Following on from Hitman’s “Intro Pack”, Sapienza make fors a solid follow up to the trip to Paris. Everything about Io Interactive’s new formula has been carried into this second episode as Agent 47 stalks the sun-bleached streets of an idyllic coastal town. Wherever our cueball killer goes, however, death quickly follows.
Like Paris and the Sanguine fashion show, Sapienza plays host to its own expansive scenario. The main mission, dubbed “World of Tomorrow” has you chasing down two primary targets. Together, Silvio Caruso and Francesca De Santis have been developing a deadly biological weapon that could wreak havoc if placed in the wrong hands, with the ICA and Agent 47 contracted to remove this emerging threat.
Not only does it add a interest dynamic to the game’s unspooling narrative, the presence of a super weapon also gives players one more objective to nullify before extracting. Although Caruso and De Santis will meander between several of Sapienza’s landmarks, the research lab remains static, entrenched beneath Silvio’s sprawling mansion complex.
Once again, players are invited to tackle the mission however they please though “Opportunities” are there to act as a guide. Each one conjures its own trail of breadcrumbs, signposting the weapons, costumes, and locales needed to execute an iconic Hitman kill.
Still, even with the stabilisers locked in place, you’ll no doubt stray from the beaten path, soaking in Sapienza’s many distractions. It’s a massive place to explore, sporting a labyrinth of cobbled streets, mansion suites, and underground caverns. Where 47’s previous contract took place within the grounds of a singel box-like mansion, his second outing is littered with several significant hotspots. Beyond the gates of Silvio’s complex lies rows upon rows of shops and homes, as well as a beach and the lovely San Giorgio church. Explore long enough and you’ll encounter the aging Sapienza ruins and, of course, the secret underground facility.
If there’s one thing Io Interactive does best, it is constructing these grand playgrounds with masterful attention to detail. Every space feels incredibly authentic, as if lived in by real life human beings. Although NPCs will occasionally break character, they help add to this illusion, going about their lives while chatting away.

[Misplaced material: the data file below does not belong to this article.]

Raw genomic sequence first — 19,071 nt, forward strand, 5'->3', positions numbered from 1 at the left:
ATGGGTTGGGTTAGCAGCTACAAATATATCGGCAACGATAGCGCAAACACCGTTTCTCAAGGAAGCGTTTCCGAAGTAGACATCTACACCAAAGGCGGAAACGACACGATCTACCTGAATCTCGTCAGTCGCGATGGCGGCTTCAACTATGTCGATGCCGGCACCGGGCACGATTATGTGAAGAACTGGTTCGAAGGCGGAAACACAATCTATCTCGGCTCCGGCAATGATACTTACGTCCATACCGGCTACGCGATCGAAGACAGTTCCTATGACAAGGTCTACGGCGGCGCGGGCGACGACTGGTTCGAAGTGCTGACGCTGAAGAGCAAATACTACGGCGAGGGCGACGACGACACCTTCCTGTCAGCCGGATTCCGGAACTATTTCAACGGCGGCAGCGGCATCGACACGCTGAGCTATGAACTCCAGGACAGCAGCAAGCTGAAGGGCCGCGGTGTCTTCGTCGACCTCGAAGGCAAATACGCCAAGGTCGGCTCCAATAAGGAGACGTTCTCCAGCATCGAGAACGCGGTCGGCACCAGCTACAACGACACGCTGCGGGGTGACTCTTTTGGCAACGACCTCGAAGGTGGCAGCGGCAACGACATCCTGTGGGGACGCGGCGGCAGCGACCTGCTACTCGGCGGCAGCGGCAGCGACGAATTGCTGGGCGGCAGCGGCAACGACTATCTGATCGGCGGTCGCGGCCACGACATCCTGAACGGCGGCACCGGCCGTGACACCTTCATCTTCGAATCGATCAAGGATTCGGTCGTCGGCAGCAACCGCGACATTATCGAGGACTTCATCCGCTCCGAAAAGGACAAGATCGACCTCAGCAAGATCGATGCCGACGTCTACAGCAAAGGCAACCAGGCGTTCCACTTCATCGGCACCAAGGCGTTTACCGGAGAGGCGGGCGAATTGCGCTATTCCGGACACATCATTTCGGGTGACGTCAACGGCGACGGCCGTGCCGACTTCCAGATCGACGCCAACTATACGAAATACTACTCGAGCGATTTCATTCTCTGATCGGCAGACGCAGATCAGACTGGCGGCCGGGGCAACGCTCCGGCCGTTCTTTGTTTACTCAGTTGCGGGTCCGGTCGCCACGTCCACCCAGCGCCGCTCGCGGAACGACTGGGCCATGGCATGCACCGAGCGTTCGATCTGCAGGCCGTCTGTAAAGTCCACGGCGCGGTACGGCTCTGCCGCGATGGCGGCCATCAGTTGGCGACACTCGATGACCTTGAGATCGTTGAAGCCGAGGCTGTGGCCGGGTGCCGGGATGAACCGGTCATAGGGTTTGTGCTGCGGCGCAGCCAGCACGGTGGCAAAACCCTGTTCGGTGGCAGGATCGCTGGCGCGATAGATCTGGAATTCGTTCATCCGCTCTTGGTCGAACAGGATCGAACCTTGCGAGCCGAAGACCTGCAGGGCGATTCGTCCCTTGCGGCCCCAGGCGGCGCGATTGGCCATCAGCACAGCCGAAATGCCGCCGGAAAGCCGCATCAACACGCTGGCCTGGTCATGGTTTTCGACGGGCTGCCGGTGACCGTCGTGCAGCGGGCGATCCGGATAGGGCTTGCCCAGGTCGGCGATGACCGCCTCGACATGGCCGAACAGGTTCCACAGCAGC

As ever, lining up the perfect assassination depends on several key factors, with timing being the most important. It’s this ingredient that has always proved the most divisive among Hitman’s players. You see, no matter how you approach a mission, there will always be a certain amount of time spent waiting for NPCs to do something or be somewhere in particular. For someone as impatient as myself, this can be excruciating though it doesn’t spoil the overall experience.
What does, however, is the way in which Hitman enshrines perfection. Straight off the bat, it coaches you to be a so-called silent assassin. Yes, you can shoot your way out of a situations, but what’s more likely is that when you happen to get spotted, fumble with the controls, or encounter a glitch, you feel the need to quit or load the most recent save game.
As much as enjoy ticking off Hitman’s list of challenges, they are starting to take a toll. One particular playthrough had me balling my fists in rage for the best part of an hour, as I attempted to perform a relatively simple feat. It’s these rare moments where the curtain falls away to reveal Hitman at its most repugnant: a dolled-up series of fetch quests and waiting games, where players simply react instead of asserting their own power. The same, however, can be said of any Hitman game to date, not to mention the stealth action genre as a whol.
Several hours and a dozen or so mastery ranks later, there’s still so much to do in Sapienza. The more accomplished I become as an assassin, the more options I’m given to experiment with, unlocking new weapons, costumes, and starting locations. When you factor in IO’s ongoing series of live events and community challenges, Hitman’s replay value grows exponentially and will continue to do so when we touch down in Marrakesh later this year.